Politically charged Canadian singer-songwriter Bruce Cockburn, best known for his '80s sorta-hits "If I Had a Rocket Launcher" and "Lovers in a Dangerous Time," arrives at the Rialto Theatre, 318 E. Congress St., at 8 p.m., Friday, April 3. Tickets to the all-ages show are $27 and $33 for reserved floor seats, or $25 and $27 for reserved balcony seats. Call 740-1000 for further details.

"Booginator," a show featuring dueling boogie-woogie pianos courtesy of Tucson's Arthur Migliazza and Dutchman Mr. Boogie Woogie, will take over Old Town Artisans, 201 N. Court Ave., at 7 p.m., Monday, April 6. Advance tickets are available for $11.75 at Migliazza's Web site.

The ickily titled Clam Jam II, featuring performances from female-centric acts Mozart's Sister, The Tryst and Courtney Robbins, hits Nimbus Brewing Company, 3850 E. 44th St., at 9 p.m., Saturday, April 4. Cover is $5. 745-9175.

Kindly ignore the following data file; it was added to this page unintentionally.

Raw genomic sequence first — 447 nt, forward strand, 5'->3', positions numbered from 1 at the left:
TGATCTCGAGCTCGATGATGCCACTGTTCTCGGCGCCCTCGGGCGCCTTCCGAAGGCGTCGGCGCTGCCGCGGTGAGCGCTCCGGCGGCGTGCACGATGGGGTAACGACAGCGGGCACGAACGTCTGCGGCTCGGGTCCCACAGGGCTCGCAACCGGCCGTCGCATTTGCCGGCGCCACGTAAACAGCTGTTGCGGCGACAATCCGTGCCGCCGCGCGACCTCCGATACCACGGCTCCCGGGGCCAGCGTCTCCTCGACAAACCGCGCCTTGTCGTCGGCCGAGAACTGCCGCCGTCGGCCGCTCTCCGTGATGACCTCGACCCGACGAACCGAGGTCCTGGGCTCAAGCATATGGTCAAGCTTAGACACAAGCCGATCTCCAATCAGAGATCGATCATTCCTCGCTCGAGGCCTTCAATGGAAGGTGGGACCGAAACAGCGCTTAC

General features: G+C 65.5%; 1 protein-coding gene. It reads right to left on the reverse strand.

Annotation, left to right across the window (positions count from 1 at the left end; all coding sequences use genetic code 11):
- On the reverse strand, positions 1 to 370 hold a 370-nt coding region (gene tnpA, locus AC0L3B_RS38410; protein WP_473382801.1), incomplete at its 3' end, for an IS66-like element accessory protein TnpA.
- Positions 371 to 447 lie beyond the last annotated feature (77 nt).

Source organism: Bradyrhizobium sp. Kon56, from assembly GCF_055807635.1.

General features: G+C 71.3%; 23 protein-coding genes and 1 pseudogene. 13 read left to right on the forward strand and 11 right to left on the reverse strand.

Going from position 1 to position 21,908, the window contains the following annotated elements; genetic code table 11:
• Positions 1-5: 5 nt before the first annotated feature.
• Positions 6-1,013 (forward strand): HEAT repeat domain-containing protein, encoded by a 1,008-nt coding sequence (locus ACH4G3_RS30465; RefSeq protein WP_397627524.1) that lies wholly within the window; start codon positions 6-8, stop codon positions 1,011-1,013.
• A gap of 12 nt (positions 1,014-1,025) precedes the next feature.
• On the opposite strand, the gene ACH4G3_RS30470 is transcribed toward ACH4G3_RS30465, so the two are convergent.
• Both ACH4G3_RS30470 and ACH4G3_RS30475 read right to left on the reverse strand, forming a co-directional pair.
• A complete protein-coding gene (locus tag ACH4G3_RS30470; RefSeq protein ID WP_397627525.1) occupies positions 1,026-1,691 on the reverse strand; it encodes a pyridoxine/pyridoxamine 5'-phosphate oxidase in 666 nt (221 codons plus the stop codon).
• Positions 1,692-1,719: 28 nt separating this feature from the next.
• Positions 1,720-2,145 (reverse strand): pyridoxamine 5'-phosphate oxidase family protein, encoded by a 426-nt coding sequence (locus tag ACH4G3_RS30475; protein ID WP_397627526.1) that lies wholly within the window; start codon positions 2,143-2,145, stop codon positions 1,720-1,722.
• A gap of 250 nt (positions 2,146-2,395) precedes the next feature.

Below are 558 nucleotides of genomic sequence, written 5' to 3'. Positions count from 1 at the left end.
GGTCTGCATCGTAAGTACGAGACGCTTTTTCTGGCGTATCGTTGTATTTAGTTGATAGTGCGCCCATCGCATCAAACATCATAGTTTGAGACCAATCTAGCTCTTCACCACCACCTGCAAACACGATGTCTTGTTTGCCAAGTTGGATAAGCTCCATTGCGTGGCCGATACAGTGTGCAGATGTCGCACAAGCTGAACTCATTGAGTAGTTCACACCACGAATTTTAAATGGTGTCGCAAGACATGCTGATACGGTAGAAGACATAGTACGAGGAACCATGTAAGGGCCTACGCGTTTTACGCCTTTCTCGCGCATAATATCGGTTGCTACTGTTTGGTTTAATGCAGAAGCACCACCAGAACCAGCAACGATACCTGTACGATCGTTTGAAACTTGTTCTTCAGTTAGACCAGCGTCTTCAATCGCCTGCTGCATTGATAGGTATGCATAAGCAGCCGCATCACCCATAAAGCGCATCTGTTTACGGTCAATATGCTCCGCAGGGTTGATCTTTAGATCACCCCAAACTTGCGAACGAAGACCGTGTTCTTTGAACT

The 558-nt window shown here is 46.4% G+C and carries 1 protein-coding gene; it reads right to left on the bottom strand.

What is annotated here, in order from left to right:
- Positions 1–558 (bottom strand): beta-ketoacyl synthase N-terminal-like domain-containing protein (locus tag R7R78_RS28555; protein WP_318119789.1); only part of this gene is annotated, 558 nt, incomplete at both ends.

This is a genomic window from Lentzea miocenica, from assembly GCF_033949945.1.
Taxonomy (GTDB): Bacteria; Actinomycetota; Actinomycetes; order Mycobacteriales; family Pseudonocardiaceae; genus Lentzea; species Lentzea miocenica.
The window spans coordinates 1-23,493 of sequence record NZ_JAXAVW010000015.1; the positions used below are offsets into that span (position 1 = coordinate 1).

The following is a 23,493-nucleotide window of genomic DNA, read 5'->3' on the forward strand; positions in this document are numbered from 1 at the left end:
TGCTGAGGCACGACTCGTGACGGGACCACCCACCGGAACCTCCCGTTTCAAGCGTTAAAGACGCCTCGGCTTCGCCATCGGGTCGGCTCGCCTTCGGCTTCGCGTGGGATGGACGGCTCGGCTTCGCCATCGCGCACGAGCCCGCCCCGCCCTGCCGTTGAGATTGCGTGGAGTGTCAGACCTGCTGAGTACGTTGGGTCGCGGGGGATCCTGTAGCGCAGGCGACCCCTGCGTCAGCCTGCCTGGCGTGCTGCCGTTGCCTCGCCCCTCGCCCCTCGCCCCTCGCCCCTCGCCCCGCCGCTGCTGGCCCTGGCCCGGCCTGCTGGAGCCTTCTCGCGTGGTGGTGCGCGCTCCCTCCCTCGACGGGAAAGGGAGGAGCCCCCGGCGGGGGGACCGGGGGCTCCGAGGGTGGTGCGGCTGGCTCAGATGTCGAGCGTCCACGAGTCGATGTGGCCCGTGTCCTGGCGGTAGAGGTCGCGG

Canuck singer-songwriter Kate Maki, whose excellent new album, On High, was co-produced by Howe Gelb and released on his Ow Om label, opens for fellow Canadian folk-rockers Great Lake Swimmers, whose new album, Lost Channels (Nettwerk), was released earlier this week, at Plush, 340 E. Sixth St., on Sunday, April 5. Tucson's Andrew Collberg starts things off at 9 p.m. $8 advance, $10 day of show. 798-1298.

Finally, in the man-do-I-feel-old department, April 5 will mark the 15th anniversary of Kurt Cobain's suicide. To mark the occasion, the Loft Cinema, 3233 E. Speedway Blvd., is hosting the Nirvana Sing-Along, featuring subtitled live performances and videos by Nirvana and other grunge-tastic acts of the era, as well as clips from classic '90s movies—subtitled for maximum sing-along action, natch; 8 p.m., Saturday, April 4. $7 general admission, $4.75 for Loft Cinema members; 795-0844.

Rest in peace, Cricket.